Channeling David Axelrod
It'd be nice if President Obama had a record to defend. But he doesn't, and I've gotten over it.
In a rare moment of senior-presidential-adviser-to-senior-presidential-adviser telepathy, I overheard the private thoughts of David Axelrod as he prepared to appear on television Tuesday night, following President Barack Obama's State of the Union address:
Well, this is about as pleasant as a dentist appointment. Sure hope we're right that no matter what the question is, all I need to say is, "President Obama believes everyone should get a fair shot, everyone should do their fair share, and everyone should play by the same set of rules." Say it loud, say it proud, say it again and again.
Speaking of which, I love that line about "asking a billionaire to pay at least as much as his secretary." Sure, the top 10% pay 70% of federal income taxes, so billionaires already pay more taxes than their secretaries, and no one's really for doubling capital gains taxes. But it sounds so good, and stokes so much anger toward the rich.
I did enjoy how Barack went after Congress. A couple of times it looked like he was going to turn around and slap Boehner for obstructing his agenda. Hope it helps voters forget we Democrats controlled both chambers for two years and got pretty much everything we wanted. Now we have to pretend it never happened.
But do I really have to appear on Chris Matthews again? He's always interrupting me with "It's true" or "I agree." Good lord, he even calls me Barack's "much beloved senior strategist" and says that Obama has "done great things, he's put points on the board." Valerie loves that stuff—soaks it up—but it's too much for me. On the other hand, we have to fire up our true believers—and what better place than on Matthews?
Matthews toadies too much, but Candy Crowley challenges me more than I want—like pointing out that there are 1.7 million fewer jobs since Barack took over and dropping that CNN poll on me that says Romney leads by 13 points on who can best get the economy moving again.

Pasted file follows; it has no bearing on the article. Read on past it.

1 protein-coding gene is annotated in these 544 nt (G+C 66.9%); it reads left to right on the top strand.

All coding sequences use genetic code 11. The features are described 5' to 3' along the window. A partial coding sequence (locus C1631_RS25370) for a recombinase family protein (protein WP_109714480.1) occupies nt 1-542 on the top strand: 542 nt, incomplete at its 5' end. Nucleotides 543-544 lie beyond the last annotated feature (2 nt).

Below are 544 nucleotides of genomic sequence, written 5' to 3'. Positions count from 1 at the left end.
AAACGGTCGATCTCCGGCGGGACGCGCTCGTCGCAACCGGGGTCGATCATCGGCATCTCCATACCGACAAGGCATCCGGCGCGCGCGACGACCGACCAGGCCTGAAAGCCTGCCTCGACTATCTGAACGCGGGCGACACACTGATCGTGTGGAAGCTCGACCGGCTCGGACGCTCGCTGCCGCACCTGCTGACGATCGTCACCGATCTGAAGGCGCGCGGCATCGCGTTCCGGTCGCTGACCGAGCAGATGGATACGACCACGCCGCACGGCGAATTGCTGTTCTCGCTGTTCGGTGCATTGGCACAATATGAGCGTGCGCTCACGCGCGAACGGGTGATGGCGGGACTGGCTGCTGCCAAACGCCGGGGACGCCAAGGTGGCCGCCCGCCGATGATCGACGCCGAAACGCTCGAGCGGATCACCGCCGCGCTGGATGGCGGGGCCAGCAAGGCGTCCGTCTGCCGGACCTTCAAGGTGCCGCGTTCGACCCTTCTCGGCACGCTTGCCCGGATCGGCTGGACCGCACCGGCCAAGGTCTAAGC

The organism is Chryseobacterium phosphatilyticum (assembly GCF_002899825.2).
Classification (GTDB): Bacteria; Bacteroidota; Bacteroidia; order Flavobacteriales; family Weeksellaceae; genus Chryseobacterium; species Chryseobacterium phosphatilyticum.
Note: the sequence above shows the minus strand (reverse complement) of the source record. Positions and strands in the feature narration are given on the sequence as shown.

Aw, the Mittster: I know we're not supposed to want him, but truth is I'd like to go after him for being so successful in business. Thank goodness Newt and Perry did the spadework on Bain. What did a New York Times reporter call Newt? Our "useful surrogate"?
I especially want to hit Mitt on the car companies: Repeat after me, over and over, "We would have lost 1.4 million jobs" if we'd let them go bankrupt as Romney urged. As if that many people work for the Big Three and as if going through bankruptcy meant liquidation. Fortunately most voters don't know any better. Hell, if the car companies went through bankruptcy, we couldn't have rewarded the UAW.
And Newt. Like I told reporters, "he's back as the lion in winter. That's L-I-O-N." Called him a liar, but subliminally. Of course, I compared him to a monkey a few weeks ago and the press just laughed along.
Jeez, do I have Stephanopoulos tomorrow morning? Early wake up. He's tougher than most, but heck, George let me get away with saying "I'm not sure Mitt Romney would have made that decision" to kill bin Laden.
The one thing that keeps me up at night is that we're so vulnerable. The economy still sucks—and housing's worse. Barack's approval ratings are underwater. Pollster.com says 37% favor and 50% oppose ObamaCare—er, the Patient Protection and Affordable Care Act. Barack is the first Democratic president to have a negative approval rating in Gallup on health care.
Maybe Rahm was right. Go incremental, he said. The rest of us said health reform would be a winning issue in 2012. No wonder Barack gave the subject only 44 words in his address. But that's not as bad as the stimulus and "shovel-ready projects." Zip in the speech on those.
These State of the Union addresses are fine, but I'm glad it's over. In that setting it's hard to use a baseball bat to club Republicans. Now we can and will—for nine straight months. Plouffe was saying it would be nice if we actually had a record we could defend and a positive vision to offer. I told him we don't—and get used to it. Let's make a virtue of simplicity. Our job, as we say around here, is to savage the GOP nominee, grind him to dust, turn him into a freak. I'm ready. After all, it's the Chicago Way.
This article originally appeared on WSJ.com on Wednesday, January 25, 2012.